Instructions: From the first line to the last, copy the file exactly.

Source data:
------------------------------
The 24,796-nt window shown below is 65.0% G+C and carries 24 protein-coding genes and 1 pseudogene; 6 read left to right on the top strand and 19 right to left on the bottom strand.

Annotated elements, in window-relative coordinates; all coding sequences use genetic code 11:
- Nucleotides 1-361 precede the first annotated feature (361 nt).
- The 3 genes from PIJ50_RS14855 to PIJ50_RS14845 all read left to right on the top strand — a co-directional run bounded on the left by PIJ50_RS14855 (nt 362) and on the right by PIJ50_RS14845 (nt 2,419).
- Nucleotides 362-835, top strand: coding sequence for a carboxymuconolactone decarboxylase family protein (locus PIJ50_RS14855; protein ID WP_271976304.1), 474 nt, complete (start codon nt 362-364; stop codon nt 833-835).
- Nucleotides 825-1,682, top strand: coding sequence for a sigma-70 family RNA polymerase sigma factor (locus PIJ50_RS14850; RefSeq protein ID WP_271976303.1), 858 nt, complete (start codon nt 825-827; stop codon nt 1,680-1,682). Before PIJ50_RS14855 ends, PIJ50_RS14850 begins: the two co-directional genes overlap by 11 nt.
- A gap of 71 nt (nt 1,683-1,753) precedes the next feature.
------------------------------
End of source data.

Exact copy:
The 24,796-nt window shown below is 65.0% G+C and carries 24 protein-coding genes and 1 pseudogene; 6 read left to right on the top strand and 19 right to left on the bottom strand.

Annotated elements, in window-relative coordinates; all coding sequences use genetic code 11:
- Nucleotides 1-361 precede the first annotated feature (361 nt).
- The 3 genes from PIJ50_RS14855 to PIJ50_RS14845 all read left to right on the top strand — a co-directional run bounded on the left by PIJ50_RS14855 (nt 362) and on the right by PIJ50_RS14845 (nt 2,419).
- Nucleotides 362-835, top strand: coding sequence for a carboxymuconolactone decarboxylase family protein (locus PIJ50_RS14855; protein ID WP_271976304.1), 474 nt, complete (start codon nt 362-364; stop codon nt 833-835).
- Nucleotides 825-1,682, top strand: coding sequence for a sigma-70 family RNA polymerase sigma factor (locus PIJ50_RS14850; RefSeq protein ID WP_271976303.1), 858 nt, complete (start codon nt 825-827; stop codon nt 1,680-1,682). Before PIJ50_RS14855 ends, PIJ50_RS14850 begins: the two co-directional genes overlap by 11 nt.
- A gap of 71 nt (nt 1,683-1,753) precedes the next feature.